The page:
One day this spring he had as companions three lads by the name of Cowan, aged from ten to fourteen years. They were hunting a few miles west of the Robertson plantation. About ten o'clock they killed some game and swinging it across their shoulders went marching in single file through the woods. Suddenly the rustle of a brush and the gleam of a rifle told them that danger was near. One of the boys raised his gun to fire, but young Robertson stopped him and ordered the party to seek protection behind neighboring trees. Two of the lads sprang behind a tree each, while Robertson and the other boy sought a third. The Indians while yet carefully concealed, fired a shot which slightly wounded Robertson's companion. In trying to get sight of the enemy that he might take a shot, Robertson exposed his head and received a bullet through his hat just above the left ear. The Indian who made this shot thus exposed his own body, and Robertson in turn sent a bullet after him which reached its mark, causing the savage to drop his gun. From behind their sheltering oaks several Indian heads now protruded, at which the youthful hunters each took a shot. In this fusillade another Indian was wounded. Before long the savages were running like troopers, carrying with them their wounded and leaving Robertson and his band in complete possession of the field. In their flight they lost a rifle, which was captured.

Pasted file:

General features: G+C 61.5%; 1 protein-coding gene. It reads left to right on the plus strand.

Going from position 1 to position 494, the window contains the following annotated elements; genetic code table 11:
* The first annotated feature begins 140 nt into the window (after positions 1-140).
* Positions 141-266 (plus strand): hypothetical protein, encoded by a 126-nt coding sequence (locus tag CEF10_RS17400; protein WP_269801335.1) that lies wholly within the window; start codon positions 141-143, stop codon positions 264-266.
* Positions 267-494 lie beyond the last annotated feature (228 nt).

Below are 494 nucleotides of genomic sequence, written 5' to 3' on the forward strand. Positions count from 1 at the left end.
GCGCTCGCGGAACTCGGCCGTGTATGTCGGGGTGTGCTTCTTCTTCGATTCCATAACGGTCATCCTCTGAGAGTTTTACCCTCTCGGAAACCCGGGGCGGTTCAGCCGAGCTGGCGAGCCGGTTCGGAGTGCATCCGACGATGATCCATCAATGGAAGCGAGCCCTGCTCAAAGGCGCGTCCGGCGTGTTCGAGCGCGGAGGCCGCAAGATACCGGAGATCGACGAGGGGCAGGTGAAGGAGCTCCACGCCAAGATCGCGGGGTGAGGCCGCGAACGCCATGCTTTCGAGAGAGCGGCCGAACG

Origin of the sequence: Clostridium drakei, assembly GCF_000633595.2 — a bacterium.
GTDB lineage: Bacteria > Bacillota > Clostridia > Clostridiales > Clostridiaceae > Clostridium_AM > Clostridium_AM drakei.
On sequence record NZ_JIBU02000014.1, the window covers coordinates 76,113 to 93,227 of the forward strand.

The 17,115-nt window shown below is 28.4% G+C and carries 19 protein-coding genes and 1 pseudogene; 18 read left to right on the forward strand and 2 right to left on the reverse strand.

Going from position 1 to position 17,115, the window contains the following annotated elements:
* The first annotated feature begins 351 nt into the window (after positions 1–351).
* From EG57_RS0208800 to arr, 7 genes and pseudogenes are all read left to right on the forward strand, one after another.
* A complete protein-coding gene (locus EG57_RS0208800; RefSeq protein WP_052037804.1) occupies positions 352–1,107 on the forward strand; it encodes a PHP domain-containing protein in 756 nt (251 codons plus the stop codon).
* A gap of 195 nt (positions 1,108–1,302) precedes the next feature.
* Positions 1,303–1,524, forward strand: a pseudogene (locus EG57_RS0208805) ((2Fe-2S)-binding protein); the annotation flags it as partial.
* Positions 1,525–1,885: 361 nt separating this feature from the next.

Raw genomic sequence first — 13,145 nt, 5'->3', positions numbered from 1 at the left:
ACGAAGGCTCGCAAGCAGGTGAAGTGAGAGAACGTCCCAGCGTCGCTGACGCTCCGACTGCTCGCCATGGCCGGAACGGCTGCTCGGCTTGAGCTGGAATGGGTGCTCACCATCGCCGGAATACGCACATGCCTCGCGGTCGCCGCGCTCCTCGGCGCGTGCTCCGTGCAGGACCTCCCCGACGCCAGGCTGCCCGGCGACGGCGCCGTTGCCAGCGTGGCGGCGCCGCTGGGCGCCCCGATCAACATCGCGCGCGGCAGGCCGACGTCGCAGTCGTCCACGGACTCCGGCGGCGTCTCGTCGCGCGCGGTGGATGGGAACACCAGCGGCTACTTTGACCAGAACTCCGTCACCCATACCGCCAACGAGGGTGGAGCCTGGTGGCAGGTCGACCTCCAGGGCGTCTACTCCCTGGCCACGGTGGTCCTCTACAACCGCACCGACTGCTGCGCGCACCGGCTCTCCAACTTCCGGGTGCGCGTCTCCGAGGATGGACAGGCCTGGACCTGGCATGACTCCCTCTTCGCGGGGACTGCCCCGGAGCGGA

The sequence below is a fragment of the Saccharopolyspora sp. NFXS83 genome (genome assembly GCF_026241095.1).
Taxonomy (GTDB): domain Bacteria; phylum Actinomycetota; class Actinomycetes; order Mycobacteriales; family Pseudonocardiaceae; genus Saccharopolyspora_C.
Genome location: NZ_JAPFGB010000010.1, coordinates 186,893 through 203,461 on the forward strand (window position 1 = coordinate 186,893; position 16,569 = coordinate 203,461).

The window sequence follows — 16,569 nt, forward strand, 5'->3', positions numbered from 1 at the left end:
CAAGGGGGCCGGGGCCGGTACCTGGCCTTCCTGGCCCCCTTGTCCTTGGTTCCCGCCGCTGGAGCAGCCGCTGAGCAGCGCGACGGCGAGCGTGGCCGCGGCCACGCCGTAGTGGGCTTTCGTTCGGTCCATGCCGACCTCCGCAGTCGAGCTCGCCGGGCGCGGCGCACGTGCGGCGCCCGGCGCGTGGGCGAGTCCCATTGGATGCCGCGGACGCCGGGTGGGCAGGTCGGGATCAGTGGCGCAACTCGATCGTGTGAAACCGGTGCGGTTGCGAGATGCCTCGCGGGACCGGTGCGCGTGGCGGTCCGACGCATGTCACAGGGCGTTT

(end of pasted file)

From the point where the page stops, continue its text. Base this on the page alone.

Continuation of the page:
A few days later the bodies of two dead Indians, supposed to be the wounded in this skirmish, were found a short distance from the scene of the conflict.

Two of the young Bledsoes, one a son of Col. Anthony Bledsoe, the other a son of his brother Isaac, both named Anthony, had boarded during the winter at Rock Castle, the home of Gen. Daniel Smith. While there they attended a school which had been established on Drake's Creek near Hendersonville. On the afternoon of March 21, while returning to Rock Castle, they were killed at a rock quarry in which the Indians were secreted. Out of this quarry had been taken the stone from which Rock Castle had been built.

A month later, Thomas, another son of Col. Anthony Bledsoe, was surprised and mortally wounded near his deceased father's station at Greenfield. The survivors of this brave family of pioneers now felt that surely their cup of bitterness was full.

On the morning of August 9, Maj. George Winchester was killed and scalped at what is now the forks of the Scottsville and Hartsville turnpike in the edge of Gallatin. He was on his way to attend a meeting of the County Court, of which he was a member.